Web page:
Jane Katz, EdD, is a competitive swimmer, swimming educator, and professor of health and physical education at the City University of New York since 1964. Dr. Katz’ interest in teaching aquatic sports was inspired by her father, Leon, who learned to swim after nearly drowning as a teenager and went on to teach swimming at a local YMCA for the next 50 years. She describes water as “the great equalizer,” and her father’s experiences left her with a desire to pay it forward and help others find the same freedom and empowerment in swimming. She holds a Bachelor of Science in health and physical education from the City College of New York and a Master of Arts in organizational administration from New York University, and went on to pursue a Master of Education in therapeutic recreation for aging in 1972. Dr. Katz completed her studies in 1978 with a Doctor of Education in gerontology from the Teachers College at Columbia University, and is an American Red Cross-certified water safety instructor.
Her first foray into education was as a high school health and physical education teacher at Seward Park High School in the 1960s, and in 1964 she moved into higher education as a professor of physical education for Bronx Community College. She left Bronx Community College in 1989 to teach health and physical education at the John Jay College of Criminal Justice with the City University of New York, and would remain with the school until 2019. Among her proudest accomplishments are K.A.R.E. and W.E.T.S for VETS, two programs created to offer youth exiting the juvenile justice system and veterans leaving the military an opportunity to readjust to civilian life and develop resiliency and life skills through swimming.
Widely recognized as one of the leading voices in aquatic fitness, Dr. Katz serves as a reviewer for the American Red Cross’ water safety and swimming guidelines and has spoken on a broad range of topics related to fitness, aging, and disability for audiences including the 2005 CUNY Conference, Stanford University, the Disability International Foundation, and the Fifty-Plus Fitness Association. She is the author of dozens of books and journal articles and has been featured as a subject matter expert in instructional videos for more than three decades, with recent works including “Swim Basics” in 2009, “Drug-Free Healing” in 2008, and “Swimming for Total Fitness: A Complete Program for Swimming Stronger, Faster, and Better,” which has been in continuous publication since 1981.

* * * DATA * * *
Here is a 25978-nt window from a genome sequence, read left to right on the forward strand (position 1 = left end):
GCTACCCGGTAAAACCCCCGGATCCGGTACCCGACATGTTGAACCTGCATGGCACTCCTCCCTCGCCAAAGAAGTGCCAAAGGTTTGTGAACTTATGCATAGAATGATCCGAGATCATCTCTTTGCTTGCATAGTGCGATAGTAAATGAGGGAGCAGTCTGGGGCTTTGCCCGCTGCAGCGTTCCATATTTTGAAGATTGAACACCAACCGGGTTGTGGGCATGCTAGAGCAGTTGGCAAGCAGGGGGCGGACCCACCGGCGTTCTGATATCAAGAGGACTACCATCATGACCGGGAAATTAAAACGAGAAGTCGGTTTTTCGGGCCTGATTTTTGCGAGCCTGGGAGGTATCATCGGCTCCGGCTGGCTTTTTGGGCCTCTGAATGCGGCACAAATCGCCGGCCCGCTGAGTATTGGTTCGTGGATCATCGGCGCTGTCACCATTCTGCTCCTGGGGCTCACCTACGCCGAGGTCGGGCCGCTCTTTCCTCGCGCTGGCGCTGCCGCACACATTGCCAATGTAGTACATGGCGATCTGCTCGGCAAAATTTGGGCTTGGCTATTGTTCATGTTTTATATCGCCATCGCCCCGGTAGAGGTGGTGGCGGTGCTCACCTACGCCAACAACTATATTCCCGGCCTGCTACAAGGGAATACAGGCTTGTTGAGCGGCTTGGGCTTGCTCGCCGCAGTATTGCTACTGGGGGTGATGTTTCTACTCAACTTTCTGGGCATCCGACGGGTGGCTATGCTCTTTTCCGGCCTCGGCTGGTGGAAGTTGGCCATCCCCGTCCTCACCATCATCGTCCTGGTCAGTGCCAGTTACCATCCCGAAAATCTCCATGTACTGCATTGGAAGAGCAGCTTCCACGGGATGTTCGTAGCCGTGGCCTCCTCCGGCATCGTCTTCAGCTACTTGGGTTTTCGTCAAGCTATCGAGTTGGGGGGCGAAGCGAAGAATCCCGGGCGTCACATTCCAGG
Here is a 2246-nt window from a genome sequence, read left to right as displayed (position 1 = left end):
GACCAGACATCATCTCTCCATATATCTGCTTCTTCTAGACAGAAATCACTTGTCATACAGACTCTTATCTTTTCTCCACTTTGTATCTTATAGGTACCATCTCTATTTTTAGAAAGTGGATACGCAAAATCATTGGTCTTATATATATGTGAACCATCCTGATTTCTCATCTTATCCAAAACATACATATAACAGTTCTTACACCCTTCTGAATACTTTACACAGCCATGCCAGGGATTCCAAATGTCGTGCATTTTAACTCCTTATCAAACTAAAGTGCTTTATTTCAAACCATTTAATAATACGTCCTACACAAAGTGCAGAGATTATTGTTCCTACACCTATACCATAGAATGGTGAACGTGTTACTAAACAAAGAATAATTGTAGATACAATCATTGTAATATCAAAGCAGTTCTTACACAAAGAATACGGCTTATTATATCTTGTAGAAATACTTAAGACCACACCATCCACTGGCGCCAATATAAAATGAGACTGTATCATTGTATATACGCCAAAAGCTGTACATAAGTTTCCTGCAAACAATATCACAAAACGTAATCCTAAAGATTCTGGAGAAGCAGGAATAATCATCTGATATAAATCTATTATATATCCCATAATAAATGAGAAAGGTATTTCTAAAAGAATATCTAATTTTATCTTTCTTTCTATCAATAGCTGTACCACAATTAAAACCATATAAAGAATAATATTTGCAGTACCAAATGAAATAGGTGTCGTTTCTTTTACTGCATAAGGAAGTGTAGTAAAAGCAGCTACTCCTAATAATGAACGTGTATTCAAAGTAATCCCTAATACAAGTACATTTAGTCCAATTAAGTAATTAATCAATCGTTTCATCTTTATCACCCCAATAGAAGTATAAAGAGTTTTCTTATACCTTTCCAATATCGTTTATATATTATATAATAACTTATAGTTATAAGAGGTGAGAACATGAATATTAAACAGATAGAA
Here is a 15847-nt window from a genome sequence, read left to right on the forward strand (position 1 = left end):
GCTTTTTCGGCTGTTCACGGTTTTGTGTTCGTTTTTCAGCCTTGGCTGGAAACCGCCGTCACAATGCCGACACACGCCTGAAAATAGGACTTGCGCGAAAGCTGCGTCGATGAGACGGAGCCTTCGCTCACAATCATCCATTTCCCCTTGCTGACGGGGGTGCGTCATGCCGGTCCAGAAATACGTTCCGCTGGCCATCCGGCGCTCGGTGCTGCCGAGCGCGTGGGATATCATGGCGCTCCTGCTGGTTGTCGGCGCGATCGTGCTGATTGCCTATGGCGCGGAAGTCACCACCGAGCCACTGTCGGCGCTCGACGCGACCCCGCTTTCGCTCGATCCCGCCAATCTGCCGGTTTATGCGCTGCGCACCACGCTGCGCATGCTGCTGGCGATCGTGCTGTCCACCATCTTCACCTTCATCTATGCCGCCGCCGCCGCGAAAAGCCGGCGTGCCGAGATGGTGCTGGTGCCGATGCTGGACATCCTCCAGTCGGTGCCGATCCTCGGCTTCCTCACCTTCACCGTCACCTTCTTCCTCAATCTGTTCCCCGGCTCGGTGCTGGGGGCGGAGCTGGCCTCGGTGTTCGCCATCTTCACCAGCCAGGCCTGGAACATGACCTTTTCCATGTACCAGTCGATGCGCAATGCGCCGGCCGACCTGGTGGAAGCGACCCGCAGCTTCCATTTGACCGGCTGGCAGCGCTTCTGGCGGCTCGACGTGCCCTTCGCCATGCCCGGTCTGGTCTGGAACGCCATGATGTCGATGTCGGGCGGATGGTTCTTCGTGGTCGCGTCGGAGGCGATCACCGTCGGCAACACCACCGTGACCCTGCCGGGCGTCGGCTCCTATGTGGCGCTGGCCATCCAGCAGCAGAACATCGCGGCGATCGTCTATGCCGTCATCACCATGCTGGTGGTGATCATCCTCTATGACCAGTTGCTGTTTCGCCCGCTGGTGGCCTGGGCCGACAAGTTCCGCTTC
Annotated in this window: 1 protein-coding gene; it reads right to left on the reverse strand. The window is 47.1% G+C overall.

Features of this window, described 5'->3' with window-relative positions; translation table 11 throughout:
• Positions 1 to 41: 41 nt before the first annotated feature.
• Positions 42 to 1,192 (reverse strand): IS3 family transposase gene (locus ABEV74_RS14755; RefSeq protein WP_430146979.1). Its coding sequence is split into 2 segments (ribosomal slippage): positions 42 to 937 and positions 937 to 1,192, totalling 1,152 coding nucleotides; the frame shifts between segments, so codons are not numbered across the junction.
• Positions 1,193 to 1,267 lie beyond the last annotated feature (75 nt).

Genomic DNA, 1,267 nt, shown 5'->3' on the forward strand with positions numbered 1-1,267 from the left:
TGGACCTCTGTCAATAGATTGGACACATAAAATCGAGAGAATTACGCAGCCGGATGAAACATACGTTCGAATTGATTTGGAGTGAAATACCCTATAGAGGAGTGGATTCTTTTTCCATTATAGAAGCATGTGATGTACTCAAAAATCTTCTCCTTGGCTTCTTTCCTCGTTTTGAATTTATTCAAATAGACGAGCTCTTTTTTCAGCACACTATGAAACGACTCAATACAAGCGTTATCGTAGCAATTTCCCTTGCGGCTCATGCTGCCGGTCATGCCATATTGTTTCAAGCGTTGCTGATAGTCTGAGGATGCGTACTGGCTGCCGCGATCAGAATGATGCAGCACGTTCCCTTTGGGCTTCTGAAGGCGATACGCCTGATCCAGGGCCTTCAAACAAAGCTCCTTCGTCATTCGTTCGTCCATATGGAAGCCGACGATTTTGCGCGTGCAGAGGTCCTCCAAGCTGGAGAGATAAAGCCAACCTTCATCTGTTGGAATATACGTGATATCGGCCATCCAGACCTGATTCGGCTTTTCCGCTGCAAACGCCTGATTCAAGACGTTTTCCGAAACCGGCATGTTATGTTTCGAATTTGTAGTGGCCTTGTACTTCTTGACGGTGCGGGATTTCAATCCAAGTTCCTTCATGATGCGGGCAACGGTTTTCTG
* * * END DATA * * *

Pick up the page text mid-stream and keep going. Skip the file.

A trailblazer in competitive synchronized swimming, Dr. Katz competed in the 1964 Olympic Games in Tokyo, is an 11-time Maccabiah Games gold medalist, and was a member of the inaugural United States Masters All-American All-Star Team, where she continues to serve as vice chair. She remains an internationally recognized and record-setting Master’s-level athlete in 400m and 800m freestyle events, backstroke, butterfly, and fin swimming, and was named one of the Top 10 All-Time United States Masters Swimming competitors. Since 1957, Dr. Katz has served as captain of the United States Maccabiah Games swim team, and in 2018, she was honored as a Legend of the Maccabiah for her groundbreaking history as both a leader and a competitor in the event.
Dr. Katz is the recipient of dozens of awards and accolades for her contributions to increasing the visibility of aquatic fitness as a sport and a therapeutic modality, including a 2014 Lifetime Achievement Award from the President’s Council on Fitness, Sports, and Nutrition and induction into the John Jay College of Criminal Justice Hall of Fame and the International Swimming Hall of Fame, and she is the namesake of the United States Water Fitness Association’s greatest honor, the Dr. Jane Katz Cross-Training Award. She is a longtime member of Weill Cornell Medicine’s Update Your Medicine Committee and the National Council on Women’s Health and has served as co-chair of the United States Committee Sports for Israel’s Women’s Swimming Committee since 1979. Dr. Katz considers teaching others to swim successfully to be the most rewarding part of her career, describing each student’s first moment learning to stay afloat as “priceless,” adding that she feels privileged to have had the chance to teach swimming for more than five decades.